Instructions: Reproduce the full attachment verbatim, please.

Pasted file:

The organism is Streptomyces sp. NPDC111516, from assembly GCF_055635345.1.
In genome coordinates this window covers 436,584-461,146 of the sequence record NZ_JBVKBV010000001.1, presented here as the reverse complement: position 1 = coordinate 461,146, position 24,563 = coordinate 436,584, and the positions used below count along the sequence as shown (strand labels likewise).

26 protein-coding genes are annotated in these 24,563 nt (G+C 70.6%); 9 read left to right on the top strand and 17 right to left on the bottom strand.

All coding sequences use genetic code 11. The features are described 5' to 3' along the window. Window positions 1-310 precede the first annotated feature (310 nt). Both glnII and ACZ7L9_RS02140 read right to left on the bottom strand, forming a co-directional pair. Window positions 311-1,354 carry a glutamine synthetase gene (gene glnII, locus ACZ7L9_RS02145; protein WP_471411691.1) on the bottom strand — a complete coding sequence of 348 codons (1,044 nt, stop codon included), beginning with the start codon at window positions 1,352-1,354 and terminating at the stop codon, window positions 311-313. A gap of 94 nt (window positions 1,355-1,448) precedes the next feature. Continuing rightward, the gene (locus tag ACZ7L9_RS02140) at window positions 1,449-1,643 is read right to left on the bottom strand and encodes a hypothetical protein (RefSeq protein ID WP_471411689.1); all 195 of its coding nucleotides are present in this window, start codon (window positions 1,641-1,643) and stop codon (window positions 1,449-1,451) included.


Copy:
The organism is Streptomyces sp. NPDC111516, from assembly GCF_055635345.1.
In genome coordinates this window covers 436,584-461,146 of the sequence record NZ_JBVKBV010000001.1, presented here as the reverse complement: position 1 = coordinate 461,146, position 24,563 = coordinate 436,584, and the positions used below count along the sequence as shown (strand labels likewise).

26 protein-coding genes are annotated in these 24,563 nt (G+C 70.6%); 9 read left to right on the top strand and 17 right to left on the bottom strand.

All coding sequences use genetic code 11. The features are described 5' to 3' along the window. Window positions 1-310 precede the first annotated feature (310 nt). Both glnII and ACZ7L9_RS02140 read right to left on the bottom strand, forming a co-directional pair. Window positions 311-1,354 carry a glutamine synthetase gene (gene glnII, locus ACZ7L9_RS02145; protein WP_471411691.1) on the bottom strand — a complete coding sequence of 348 codons (1,044 nt, stop codon included), beginning with the start codon at window positions 1,352-1,354 and terminating at the stop codon, window positions 311-313. A gap of 94 nt (window positions 1,355-1,448) precedes the next feature. Continuing rightward, the gene (locus tag ACZ7L9_RS02140) at window positions 1,449-1,643 is read right to left on the bottom strand and encodes a hypothetical protein (RefSeq protein ID WP_471411689.1); all 195 of its coding nucleotides are present in this window, start codon (window positions 1,641-1,643) and stop codon (window positions 1,449-1,451) included.